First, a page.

Let's think about closets.

Saturday, May 15, 2010


Not so long ago, we took the train from Helsinki's imposing granite art noveaux-goes-Nordic railway station. It was opened in 1919, the same year Sibelius had finished revising his fifth symphony into the one we hear played today.

We were heading north 40 km through the wet green Finnish countryside to Jarvenpaa, on Lake Tuusula, in search of Ainola where Jean Sibelius and his wife Aino lived from 1904 till his death in 1957, and she for a further 12 years.

There was hardly anyone on the train and the small town without life except for some movement around the local station and its small cafe. We bought coffee, cakes, a local map, and set off. It was a lonely bleak place.

The lake was deserted, wild and wind swept.

(yes, that's K, having a Beethoven-Sibelioid moment)

It may have been summer, but the little paddle boats were idle.

We were alone, as Sibelius was I imagine, when he saw the sixteen swans and heard the swan hymn that was to become the thematic core of his fifth symphony.

"Just before ten-to-eleven I saw sixteen swans. One of the greatest experiences of my life. Oh God, what beauty: they circled over me for a long time. Disappeared into the hazy sun like a glittering, silver ribbon. Their cries were of the same woodwind timbre as those of cranes, but without any tremolo ... Nature's mystery and life's melancholy." (#1)

He was writing the 5th at the same time as the 6th, a prolonged genesis as he struggled with his God, pantheism, the aftermath of a World War, a Russian revolution and Russian oppression, a Finnish civil war, the pulls to the atonal modernity of Schoenberg and Stravinsky, and not least, the deadline of his 50th birthday. That he stuck to his own "sonic path" is evident, among other things, in the winding back of dissonance, like the shocking trumpet interjections, from his first 4 movement 1915 version to the final 3 movement 1919 one, by which time he had already started work on his 7th, a sublime stream of consciousness of affirmation over uncertainty, a wisp of doubt lingering at the end. An 8th was to be burnt after years of unhappy work, and the green tiled fireplace is all that remains. You look at it, staring into its mouth, and wonder about that night.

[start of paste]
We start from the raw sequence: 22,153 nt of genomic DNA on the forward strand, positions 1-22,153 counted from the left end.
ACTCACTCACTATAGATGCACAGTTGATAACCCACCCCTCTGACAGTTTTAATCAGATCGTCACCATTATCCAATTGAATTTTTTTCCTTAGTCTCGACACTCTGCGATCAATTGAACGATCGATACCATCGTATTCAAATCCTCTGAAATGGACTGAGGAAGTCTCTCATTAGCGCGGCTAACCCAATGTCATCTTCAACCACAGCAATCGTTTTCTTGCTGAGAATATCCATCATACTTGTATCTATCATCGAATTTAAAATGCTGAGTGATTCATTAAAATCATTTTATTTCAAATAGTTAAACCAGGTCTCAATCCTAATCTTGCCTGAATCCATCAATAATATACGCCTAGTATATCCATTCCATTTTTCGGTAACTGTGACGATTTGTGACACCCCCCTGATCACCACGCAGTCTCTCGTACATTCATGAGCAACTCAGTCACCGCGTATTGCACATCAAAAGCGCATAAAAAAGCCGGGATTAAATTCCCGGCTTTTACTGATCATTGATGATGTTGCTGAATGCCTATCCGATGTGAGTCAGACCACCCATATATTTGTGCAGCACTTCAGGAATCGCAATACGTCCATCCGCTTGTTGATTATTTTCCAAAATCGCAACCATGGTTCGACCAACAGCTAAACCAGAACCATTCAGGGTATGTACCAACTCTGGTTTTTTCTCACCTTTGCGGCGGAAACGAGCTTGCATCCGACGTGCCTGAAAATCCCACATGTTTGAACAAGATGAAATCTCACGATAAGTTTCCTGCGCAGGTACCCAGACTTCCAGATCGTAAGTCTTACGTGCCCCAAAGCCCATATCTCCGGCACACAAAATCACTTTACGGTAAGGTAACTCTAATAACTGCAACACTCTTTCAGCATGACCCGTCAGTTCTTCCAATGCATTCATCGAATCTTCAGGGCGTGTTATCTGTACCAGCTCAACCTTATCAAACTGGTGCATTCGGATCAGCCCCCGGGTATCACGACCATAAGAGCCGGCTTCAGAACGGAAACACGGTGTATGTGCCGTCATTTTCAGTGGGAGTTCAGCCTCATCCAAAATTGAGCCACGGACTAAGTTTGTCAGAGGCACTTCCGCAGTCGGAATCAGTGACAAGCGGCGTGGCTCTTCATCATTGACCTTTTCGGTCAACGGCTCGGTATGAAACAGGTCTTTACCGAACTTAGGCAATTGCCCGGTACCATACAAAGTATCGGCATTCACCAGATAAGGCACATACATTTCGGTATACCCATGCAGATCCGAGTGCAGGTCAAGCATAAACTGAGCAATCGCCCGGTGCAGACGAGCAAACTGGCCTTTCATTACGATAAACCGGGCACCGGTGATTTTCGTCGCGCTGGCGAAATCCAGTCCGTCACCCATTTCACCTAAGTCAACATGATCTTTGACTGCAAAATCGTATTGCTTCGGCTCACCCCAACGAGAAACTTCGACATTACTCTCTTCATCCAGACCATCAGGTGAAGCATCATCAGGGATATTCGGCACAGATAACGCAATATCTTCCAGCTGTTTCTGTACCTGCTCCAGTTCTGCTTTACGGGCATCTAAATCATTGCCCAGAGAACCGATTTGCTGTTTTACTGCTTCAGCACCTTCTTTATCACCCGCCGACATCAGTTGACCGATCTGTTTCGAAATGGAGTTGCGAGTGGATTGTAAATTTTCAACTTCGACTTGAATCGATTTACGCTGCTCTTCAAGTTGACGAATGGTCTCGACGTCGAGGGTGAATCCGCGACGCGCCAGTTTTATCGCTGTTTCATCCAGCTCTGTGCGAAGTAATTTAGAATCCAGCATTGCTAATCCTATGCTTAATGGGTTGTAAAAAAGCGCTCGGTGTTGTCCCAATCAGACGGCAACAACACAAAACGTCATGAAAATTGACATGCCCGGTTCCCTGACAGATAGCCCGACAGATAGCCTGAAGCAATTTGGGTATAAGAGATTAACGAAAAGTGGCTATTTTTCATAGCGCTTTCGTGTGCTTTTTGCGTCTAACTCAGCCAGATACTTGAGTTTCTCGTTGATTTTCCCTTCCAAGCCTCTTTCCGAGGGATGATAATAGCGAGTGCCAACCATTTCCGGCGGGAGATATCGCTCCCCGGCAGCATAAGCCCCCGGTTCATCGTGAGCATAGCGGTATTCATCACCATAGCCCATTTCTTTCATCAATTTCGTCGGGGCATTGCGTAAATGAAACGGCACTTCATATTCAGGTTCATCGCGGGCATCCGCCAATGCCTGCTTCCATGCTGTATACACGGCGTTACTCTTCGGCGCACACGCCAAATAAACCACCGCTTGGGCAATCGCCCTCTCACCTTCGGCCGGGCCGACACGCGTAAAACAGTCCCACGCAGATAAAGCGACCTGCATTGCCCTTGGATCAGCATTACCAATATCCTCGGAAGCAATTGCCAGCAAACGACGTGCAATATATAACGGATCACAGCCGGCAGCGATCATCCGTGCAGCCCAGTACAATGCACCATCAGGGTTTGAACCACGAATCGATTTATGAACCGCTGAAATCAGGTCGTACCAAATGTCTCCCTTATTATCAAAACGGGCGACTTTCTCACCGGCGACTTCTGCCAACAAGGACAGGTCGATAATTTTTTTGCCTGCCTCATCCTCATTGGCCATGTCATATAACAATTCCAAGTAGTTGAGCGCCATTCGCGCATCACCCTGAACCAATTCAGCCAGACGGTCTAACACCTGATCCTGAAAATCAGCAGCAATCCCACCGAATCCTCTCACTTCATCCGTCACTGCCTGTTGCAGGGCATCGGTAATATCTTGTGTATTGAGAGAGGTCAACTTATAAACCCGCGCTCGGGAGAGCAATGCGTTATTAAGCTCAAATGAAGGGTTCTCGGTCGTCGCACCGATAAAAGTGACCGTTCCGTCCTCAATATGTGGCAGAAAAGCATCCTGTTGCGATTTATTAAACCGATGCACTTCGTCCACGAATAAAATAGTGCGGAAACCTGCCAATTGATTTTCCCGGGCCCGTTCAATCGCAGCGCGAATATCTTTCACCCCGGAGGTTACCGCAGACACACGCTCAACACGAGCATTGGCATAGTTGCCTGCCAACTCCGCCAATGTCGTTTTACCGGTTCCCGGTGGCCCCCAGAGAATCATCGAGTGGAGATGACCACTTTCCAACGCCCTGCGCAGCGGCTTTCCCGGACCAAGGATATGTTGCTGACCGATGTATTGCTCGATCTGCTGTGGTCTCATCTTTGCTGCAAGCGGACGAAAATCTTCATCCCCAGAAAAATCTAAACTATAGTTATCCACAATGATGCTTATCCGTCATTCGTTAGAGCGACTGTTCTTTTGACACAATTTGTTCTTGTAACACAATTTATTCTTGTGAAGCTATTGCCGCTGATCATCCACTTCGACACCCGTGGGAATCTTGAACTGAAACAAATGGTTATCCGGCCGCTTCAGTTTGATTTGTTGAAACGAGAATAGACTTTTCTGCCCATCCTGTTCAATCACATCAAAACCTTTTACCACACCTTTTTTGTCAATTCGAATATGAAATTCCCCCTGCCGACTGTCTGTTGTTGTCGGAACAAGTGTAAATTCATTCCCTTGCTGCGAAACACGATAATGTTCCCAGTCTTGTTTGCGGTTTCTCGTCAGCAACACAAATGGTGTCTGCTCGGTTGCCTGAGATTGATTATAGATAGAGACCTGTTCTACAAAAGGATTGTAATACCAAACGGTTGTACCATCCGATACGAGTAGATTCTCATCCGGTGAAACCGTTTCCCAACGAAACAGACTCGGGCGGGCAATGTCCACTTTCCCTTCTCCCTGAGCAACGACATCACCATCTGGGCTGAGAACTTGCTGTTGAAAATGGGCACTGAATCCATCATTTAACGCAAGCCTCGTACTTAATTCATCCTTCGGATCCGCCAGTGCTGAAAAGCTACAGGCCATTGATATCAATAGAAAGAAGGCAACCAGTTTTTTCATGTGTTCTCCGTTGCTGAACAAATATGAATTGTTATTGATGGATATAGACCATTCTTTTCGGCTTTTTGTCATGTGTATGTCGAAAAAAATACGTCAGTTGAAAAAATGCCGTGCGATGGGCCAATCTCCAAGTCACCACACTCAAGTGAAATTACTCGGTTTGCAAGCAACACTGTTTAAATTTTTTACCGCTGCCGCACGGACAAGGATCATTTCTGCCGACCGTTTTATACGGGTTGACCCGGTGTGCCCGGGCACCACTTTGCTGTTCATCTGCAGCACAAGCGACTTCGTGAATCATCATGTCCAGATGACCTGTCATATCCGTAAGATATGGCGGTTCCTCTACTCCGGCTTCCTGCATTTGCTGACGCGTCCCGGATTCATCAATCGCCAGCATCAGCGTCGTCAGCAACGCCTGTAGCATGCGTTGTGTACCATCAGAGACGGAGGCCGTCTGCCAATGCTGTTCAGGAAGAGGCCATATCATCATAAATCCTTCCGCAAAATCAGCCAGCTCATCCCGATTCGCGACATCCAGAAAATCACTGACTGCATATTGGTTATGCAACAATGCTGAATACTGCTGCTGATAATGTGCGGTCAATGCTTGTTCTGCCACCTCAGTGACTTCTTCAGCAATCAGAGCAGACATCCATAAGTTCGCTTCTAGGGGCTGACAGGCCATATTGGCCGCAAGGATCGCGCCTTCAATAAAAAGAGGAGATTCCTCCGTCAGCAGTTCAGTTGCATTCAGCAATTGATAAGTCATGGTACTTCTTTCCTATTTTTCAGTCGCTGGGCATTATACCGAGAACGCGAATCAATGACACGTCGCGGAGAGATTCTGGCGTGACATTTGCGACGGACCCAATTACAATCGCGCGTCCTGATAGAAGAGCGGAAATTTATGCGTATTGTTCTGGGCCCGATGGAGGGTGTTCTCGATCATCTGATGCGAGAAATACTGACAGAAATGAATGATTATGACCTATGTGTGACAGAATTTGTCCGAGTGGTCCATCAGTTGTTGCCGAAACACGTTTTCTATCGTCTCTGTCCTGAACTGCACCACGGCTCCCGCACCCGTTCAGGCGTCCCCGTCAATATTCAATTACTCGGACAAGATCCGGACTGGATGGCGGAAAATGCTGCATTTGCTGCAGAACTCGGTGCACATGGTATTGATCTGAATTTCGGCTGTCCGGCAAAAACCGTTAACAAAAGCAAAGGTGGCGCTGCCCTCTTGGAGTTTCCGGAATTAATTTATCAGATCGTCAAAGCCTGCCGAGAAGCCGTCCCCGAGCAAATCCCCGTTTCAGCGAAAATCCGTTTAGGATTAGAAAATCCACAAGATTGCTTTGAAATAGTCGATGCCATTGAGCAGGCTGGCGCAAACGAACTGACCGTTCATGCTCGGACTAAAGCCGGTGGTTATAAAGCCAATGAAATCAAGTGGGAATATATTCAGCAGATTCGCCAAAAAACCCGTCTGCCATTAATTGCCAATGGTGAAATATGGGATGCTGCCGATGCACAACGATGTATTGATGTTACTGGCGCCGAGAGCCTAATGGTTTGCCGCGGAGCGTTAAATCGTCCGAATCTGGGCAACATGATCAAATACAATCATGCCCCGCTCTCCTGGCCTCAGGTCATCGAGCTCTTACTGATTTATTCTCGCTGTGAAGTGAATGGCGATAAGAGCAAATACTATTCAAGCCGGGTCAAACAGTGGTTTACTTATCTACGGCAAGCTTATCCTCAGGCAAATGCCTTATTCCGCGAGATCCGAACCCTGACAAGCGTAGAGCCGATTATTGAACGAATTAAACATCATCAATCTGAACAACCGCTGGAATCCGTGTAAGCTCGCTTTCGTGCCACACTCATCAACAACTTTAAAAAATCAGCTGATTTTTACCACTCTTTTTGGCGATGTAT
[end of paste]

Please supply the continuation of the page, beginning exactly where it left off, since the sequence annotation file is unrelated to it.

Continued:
Sir Malcolm Sargent was conducting the 5th in Helsinski at the very moment in 1957 when Jean Sibelius died aged 91 at Ainola, his home for fifty years.

I drove up to town for last Wednesday's Sydney Symphony Orchestra's 'Meet The Music' Concert, a concert billed as 'Harmony from Heaven', a concert where symphony declared itself in content rather than form, and where revision, and revision, was a common feature of the programmed works.

Beethoven Leonore Overture No 3
Lentz Gugyuhmgan
Stravinsky Symphonies of Wind Instruments
Sibelius Symphony No. 5

I went for the Sibelius. The young Australian conductor was Matthew Coorey. That he is 'only 24' (make that '36' see comments) goes 'a certain' (make that 'little' see comments) way to explaining that we were given a disappointing swanless reading, with K, the most generous of commentators, resorting to expressions like: it could have been churned out from an organ barrel. And the horns were at it again. And the double bass were up to some strange banging of bows making the oddest of sounds in the last movement when resolution is otherwise on the rise. But, it was "Meet the Music", and the audience was peppered with schoolchildren, fabulous young enthusiastic teenagers, talking, enjoying, yelling and whistling, and they loved it, loved the ending, and loved that they missed it. That was more than enough to make it worthwhile.